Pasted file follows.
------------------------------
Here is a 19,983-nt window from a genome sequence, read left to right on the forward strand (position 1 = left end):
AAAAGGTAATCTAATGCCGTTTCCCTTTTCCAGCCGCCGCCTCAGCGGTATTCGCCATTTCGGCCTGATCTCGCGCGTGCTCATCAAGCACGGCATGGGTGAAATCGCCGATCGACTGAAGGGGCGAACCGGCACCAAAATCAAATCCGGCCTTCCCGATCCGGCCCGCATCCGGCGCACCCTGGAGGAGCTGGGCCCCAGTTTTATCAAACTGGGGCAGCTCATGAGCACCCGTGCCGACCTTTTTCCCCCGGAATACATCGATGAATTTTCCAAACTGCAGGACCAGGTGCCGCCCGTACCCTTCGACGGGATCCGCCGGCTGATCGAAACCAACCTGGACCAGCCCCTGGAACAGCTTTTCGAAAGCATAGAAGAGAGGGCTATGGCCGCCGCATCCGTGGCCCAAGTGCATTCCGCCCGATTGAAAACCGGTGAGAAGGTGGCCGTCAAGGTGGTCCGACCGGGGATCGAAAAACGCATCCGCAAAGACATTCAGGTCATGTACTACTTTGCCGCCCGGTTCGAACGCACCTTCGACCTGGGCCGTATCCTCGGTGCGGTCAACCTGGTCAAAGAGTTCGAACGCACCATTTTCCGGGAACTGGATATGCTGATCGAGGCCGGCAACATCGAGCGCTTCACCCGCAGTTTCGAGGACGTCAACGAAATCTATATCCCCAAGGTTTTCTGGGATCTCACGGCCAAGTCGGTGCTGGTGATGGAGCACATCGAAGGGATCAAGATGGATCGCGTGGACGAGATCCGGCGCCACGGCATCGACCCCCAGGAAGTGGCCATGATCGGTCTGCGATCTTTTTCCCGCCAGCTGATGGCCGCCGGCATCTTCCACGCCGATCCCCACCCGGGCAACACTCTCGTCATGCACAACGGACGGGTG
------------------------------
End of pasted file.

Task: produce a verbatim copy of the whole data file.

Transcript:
Here is a 19,983-nt window from a genome sequence, read left to right on the forward strand (position 1 = left end):
AAAAGGTAATCTAATGCCGTTTCCCTTTTCCAGCCGCCGCCTCAGCGGTATTCGCCATTTCGGCCTGATCTCGCGCGTGCTCATCAAGCACGGCATGGGTGAAATCGCCGATCGACTGAAGGGGCGAACCGGCACCAAAATCAAATCCGGCCTTCCCGATCCGGCCCGCATCCGGCGCACCCTGGAGGAGCTGGGCCCCAGTTTTATCAAACTGGGGCAGCTCATGAGCACCCGTGCCGACCTTTTTCCCCCGGAATACATCGATGAATTTTCCAAACTGCAGGACCAGGTGCCGCCCGTACCCTTCGACGGGATCCGCCGGCTGATCGAAACCAACCTGGACCAGCCCCTGGAACAGCTTTTCGAAAGCATAGAAGAGAGGGCTATGGCCGCCGCATCCGTGGCCCAAGTGCATTCCGCCCGATTGAAAACCGGTGAGAAGGTGGCCGTCAAGGTGGTCCGACCGGGGATCGAAAAACGCATCCGCAAAGACATTCAGGTCATGTACTACTTTGCCGCCCGGTTCGAACGCACCTTCGACCTGGGCCGTATCCTCGGTGCGGTCAACCTGGTCAAAGAGTTCGAACGCACCATTTTCCGGGAACTGGATATGCTGATCGAGGCCGGCAACATCGAGCGCTTCACCCGCAGTTTCGAGGACGTCAACGAAATCTATATCCCCAAGGTTTTCTGGGATCTCACGGCCAAGTCGGTGCTGGTGATGGAGCACATCGAAGGGATCAAGATGGATCGCGTGGACGAGATCCGGCGCCACGGCATCGACCCCCAGGAAGTGGCCATGATCGGTCTGCGATCTTTTTCCCGCCAGCTGATGGCCGCCGGCATCTTCCACGCCGATCCCCACCCGGGCAACACTCTCGTCATGCACAACGGACGGGTG